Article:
Thursday, March 15, 2012

Will a change of strategy be a big hit for MGD64? Oops, I mean Miller64.


The launch campaign for MGD64 focused exclusively on the fact that the product has fewer calories than other alcoholic beverages, often using clever visuals to demonstrate comparative serving sizes.  It also featured women more often than men.
I guess it didn’t work. 

MillerCoors has announced a complete revamping of the product, including a new name Miller64.   
The inclusion of Miller in the name suggests that they are trying to convert users of other Miller brands to Miller64.  And since more beer drinkers are male than female, it’s likely that they are also reacting to the success that Dr. Pepper has had with Dr. Pepper 10, a reflection of a new awareness of  the fact that men are concerned about calories too.

And rather than head to head calorie comparisons – a very rational approach – their new campaign focuses on the product as part of a lifestyle that includes minor health adjustments such as taking the stairs instead of the elevator.  The beer is then positioned as a guilt-free treat.
Interesting.  What do you think?  Will this approach be more successful than the last one?


Irwin, T. (2012, March 13)  MillerCoors Relaunches Low-Cal Beer.  mediapost.com. Retrieved March 14, 2012, from
http://www.mediapost.com/publications/article/169914/millercoors-relaunches-low-cal-beer.html


4 comments:

  1. I read a brief piece about this in BizJournal, and they mention that consumers had been calling it Miller64, while it was still branded as MGD -- perhaps MGD was too hard to say (doesn't quite roll off the tongue -- especially after a few beers).

    I tend to think of younger drinkers (21-30) more inclined to go for products with lots of #s and acronyms -- they are more into texting/abbreviating language.

    Perhaps the change in branding acknowledged that the desired drinkings for this product were a bit older -- people who felt guilty about how much alcohol they consumed -- but don't want to actually drink less. From my experience light-beer drinkers drink in high volume -- its a drink you drink all afternoon/evening at sporting events what have you where you know the calories are going to add up. Its not something you want to call attention to -- so the more subtle traditional branding is more about blending in vs. making a statement.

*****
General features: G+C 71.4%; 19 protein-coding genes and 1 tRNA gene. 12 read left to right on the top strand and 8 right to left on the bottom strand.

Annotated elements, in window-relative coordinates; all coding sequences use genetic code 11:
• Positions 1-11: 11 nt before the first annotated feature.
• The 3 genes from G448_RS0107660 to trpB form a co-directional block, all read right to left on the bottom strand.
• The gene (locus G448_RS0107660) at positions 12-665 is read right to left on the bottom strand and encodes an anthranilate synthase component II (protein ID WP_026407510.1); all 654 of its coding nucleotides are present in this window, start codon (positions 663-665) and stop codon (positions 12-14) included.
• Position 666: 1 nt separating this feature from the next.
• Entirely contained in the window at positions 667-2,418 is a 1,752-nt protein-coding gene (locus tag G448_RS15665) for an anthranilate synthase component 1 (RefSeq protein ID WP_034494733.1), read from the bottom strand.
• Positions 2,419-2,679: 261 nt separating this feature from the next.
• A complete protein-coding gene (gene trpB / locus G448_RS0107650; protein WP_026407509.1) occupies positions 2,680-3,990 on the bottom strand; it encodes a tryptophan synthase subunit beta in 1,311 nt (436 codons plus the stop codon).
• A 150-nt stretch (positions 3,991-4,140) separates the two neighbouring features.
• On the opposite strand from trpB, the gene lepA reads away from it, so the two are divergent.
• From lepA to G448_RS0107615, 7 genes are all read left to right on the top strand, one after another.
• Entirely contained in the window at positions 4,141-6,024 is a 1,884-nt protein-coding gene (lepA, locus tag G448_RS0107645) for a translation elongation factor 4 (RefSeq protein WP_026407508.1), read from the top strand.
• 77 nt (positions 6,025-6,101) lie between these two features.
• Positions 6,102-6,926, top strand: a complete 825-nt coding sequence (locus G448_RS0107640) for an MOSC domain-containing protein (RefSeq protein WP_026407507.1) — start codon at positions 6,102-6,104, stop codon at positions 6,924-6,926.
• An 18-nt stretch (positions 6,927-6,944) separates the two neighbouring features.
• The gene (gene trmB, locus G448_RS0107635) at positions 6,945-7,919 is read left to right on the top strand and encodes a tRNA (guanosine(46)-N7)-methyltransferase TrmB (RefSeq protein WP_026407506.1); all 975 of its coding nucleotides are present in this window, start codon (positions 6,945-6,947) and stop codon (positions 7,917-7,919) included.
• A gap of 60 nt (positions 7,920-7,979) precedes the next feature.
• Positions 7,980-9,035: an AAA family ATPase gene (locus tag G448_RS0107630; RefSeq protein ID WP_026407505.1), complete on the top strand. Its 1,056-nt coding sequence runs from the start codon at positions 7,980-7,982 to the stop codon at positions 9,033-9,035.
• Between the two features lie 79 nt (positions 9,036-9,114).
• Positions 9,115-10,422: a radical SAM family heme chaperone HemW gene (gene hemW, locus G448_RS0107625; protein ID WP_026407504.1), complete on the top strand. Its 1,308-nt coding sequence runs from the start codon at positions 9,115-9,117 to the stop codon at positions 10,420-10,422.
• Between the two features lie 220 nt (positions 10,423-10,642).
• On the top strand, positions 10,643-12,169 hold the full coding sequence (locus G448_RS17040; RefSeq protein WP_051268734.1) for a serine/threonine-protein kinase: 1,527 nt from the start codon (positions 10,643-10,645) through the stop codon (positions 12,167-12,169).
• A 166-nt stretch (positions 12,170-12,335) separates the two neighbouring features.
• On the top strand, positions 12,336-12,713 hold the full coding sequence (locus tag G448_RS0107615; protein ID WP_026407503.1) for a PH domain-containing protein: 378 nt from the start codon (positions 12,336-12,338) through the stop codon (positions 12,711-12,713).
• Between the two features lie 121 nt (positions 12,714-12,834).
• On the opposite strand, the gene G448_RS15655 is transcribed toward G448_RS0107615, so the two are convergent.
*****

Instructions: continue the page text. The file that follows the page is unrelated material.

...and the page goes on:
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  2. Relaunch a brand can sometimes be a disadvantage, but in this case I feel like it could become a success. The name MGD64 sounds like a chemical mix, which I defiantly would never try. But with the new name Miller64 it is much more welcoming, and even a drinks girl like me would consider trying it.
    Also, only 64 calories, is it than as strong as a regular beer?
    This relaunch would make a good advantage for the female beer drinkers, and if men are thinking about calories, them also. But which man truly counts their calories?
    I’m very positive about the name change, just can’t help wondering if real calorie counters would drink beers anyway..
    Mathilde Ring

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  3. Now a days both women and men are concerned about they're weight; the reasons may vary (health, appearance, self-esteem, etcetera) the goal remains the same.
    All the mentioned above makes a low calorie drink a great product, the thing they have to be careful with is how to introduce it to the market. This approach has to be very precise since is for male and females. I think the first approach they used didn't work because men don't diet. This new approach of a healthier way of life might work better for men but I'm not sure it will work for women.
    In this situation I think the best thing to do, or what I would do, will be making two versions of the product and separate markets.

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  4. For the life of me, I can't understand why they wouldn't name the stuff Miller64 to begin with.

    I can see a bigger problem with the sales of this stuff is the fact that it may not be readily available on tap at bars. Bars give specials for on tap beers and if it's not on tap, sales are less, and people are drinking less. It seems like a beer you drink at home, so perhaps instead of making it seem like it's an out and about thing, it should be marketed as a home thing for home parties.

    Their current ads also have their market off, as Amy mentioned above. Twenty somethings (who are the demographic seen in the commercials) care about getting drunk in the moment - they will worry about the beer gut later, at the gym, or not at all...

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